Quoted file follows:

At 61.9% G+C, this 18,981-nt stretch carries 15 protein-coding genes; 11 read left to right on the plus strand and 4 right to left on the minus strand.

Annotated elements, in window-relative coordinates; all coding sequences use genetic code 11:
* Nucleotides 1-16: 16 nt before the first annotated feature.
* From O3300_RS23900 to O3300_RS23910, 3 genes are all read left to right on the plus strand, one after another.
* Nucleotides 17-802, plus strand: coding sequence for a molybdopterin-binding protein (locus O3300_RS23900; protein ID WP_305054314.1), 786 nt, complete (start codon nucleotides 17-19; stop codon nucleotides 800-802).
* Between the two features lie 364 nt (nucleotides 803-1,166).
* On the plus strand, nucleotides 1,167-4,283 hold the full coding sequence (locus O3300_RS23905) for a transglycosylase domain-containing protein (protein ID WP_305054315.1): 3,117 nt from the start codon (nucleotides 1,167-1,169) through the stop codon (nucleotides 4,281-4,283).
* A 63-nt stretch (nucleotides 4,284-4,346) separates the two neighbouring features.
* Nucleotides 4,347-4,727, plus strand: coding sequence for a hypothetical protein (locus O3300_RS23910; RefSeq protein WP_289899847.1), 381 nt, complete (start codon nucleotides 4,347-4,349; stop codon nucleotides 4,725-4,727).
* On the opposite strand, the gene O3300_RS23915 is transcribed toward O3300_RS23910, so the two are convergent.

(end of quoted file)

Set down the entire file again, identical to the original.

At 61.9% G+C, this 18,981-nt stretch carries 15 protein-coding genes; 11 read left to right on the plus strand and 4 right to left on the minus strand.

Annotated elements, in window-relative coordinates; all coding sequences use genetic code 11:
* Nucleotides 1-16: 16 nt before the first annotated feature.
* From O3300_RS23900 to O3300_RS23910, 3 genes are all read left to right on the plus strand, one after another.
* Nucleotides 17-802, plus strand: coding sequence for a molybdopterin-binding protein (locus O3300_RS23900; protein ID WP_305054314.1), 786 nt, complete (start codon nucleotides 17-19; stop codon nucleotides 800-802).
* Between the two features lie 364 nt (nucleotides 803-1,166).
* On the plus strand, nucleotides 1,167-4,283 hold the full coding sequence (locus O3300_RS23905) for a transglycosylase domain-containing protein (protein ID WP_305054315.1): 3,117 nt from the start codon (nucleotides 1,167-1,169) through the stop codon (nucleotides 4,281-4,283).
* A 63-nt stretch (nucleotides 4,284-4,346) separates the two neighbouring features.
* Nucleotides 4,347-4,727, plus strand: coding sequence for a hypothetical protein (locus O3300_RS23910; RefSeq protein WP_289899847.1), 381 nt, complete (start codon nucleotides 4,347-4,349; stop codon nucleotides 4,725-4,727).
* On the opposite strand, the gene O3300_RS23915 is transcribed toward O3300_RS23910, so the two are convergent.